News, notes, and observations from the James River Valley in northern South Dakota with special attention to reviewing the performance of the media--old and new. E-Mail to

Tuesday, January 11, 2011

One less pulpit for bullies

Blogs, like mayflies, are ephemeral.  They swarm into existence for a brief time and then die, leaving little behind but an unpleasant stench.  The blogosphere in South Dakota illustrates what seems to be a life history of blogs.   Many of what once were prominent blogs have passed away.  Now the Keloland issues blogs follow the pattern.  They will succumb on Wednesday.

This is not a surprise.  What is surprising is that the demise of the KELO issues blogs has been such a long time coming.  When ostensible news organizations  host blogs,  they face consequences that individual bloggers and those who comment on blogs do not. There is the matter of legal issues when bloggers or commenters venture into libel.  Newspapers and radio and television stations can be held liable for libel if they demonstrate attempts at editing content.  However, other providers of access to the Internet are immune, under the Communcations Decency Act of 1996, if they are serving as distributors, not as publishers of comments in response to blogs.  Anyone who makes a defamatory statement may be sued, but one is hard pressed to find a lawyer who would recommend suing for damages.  Most people who comment on blogs do not have the financial resources to make such a suit probable.  The cost of a suit is generally more than the damages that could be recovered.  So, many defamers are not challenged because it would be too expensive.

But the publishers and access providers have  other issues to consider, such as the reputation of the media they sponsor.  Many colleges and universities do not allow students to cite materials from Internet sources unless the students provide evaluative analysis that the sources are reputable and reliable purveyors of information.  When a news organization such as KELO allows blogs and comments that are considered of questionable merit and display a mean disrespect and disregard for other people, the organization pays a heavy price in loss of credibility.

While the interactive aspect of Internet media is highly touted, and may seem to attract readership, the actual content and value of what is exchanged in comment sections does not contribute much to the information and exchange of valid perspectives.  In fact, most of the comments following news stories and opinion pieces are mean,often scurrilous, and unabashedly stupid.  They tend to drive away the intelligent readers who are looking for information and well-constructed viewpoints.  Much of the media has either dropped the comment sections or instituted formats that do not give comments prominent display.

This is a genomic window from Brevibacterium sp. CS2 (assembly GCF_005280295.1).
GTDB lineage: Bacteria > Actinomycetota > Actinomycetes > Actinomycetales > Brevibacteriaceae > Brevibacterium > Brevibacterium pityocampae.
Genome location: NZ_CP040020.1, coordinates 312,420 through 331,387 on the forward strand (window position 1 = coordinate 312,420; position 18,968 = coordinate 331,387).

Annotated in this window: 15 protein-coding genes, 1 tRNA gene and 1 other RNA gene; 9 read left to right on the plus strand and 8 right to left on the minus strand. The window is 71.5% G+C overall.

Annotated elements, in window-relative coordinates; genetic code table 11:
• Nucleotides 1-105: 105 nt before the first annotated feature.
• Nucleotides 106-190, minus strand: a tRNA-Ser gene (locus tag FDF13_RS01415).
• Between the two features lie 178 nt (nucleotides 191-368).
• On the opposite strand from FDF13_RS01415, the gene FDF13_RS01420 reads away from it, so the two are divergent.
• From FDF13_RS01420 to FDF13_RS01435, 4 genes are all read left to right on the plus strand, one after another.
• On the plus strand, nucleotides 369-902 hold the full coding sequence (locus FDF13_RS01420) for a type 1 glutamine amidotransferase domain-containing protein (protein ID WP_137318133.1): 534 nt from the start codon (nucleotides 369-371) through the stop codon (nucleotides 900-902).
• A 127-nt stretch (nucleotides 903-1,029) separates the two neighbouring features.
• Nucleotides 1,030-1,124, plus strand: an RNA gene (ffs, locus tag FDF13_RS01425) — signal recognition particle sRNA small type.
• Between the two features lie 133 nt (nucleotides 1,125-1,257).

The Keloland issues blogs attracted a cohort of commentators who seemed to sit at their computers waiting for a reason to burst forth with scurrility.  Their comments invariably had the same characteristics:

  • They never addressed the main point of a blog.
  • They nearly always fixed on a word or a phrase and made that the focus of verbal temper tantrums.  In terms of reading comprehension, sentences with subordinating clauses and qualifying modifiers was beyond their ken; whole paragraphs seemed insurmountable; and therefore entire blog pieces were not even a possible consideration.
  • Their comments always turned to personal attacks with insult and abuse. 
The country has been much upset by bullying in our schools, and the use of Internet media, social networks, and telephone texting have become the media of bullying.  While educators and concerned officials mull over the problem of bullying among students, they do not examine the context in which the bullying occurs.  They do not consider that bullying is a tradition throughout the new media, and little that provokes actual thought  or elevates discussion takes place.  The Internet, talk radio, and cable news is devoted largely to propagating and reacting to the human mentality at its meanest.  

The  Internet is too valuable an asset to be allowed to be so undermined by verbal vandals.  What valuable discourse occurred on the Keloland issues blogs became compromised by the perverse.  People of good intent and constructive purpose simply found what passed for discussion to be something they avoided, and over time the readership declined.  I had many people tell me that they stopped reading the Keloland blogs because of the level of comment.  

When some personnel changes were made a Keloland, the blogs became an afterthought, and access to them was made more complicated.  Now they will be gone.  And for the sake of language and constructive communication, it is probably a good thing. Perhaps the Internet can be rescued from juvenile bullying and ad hominem exchanges.  

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Aberdeen, South Dakota, United States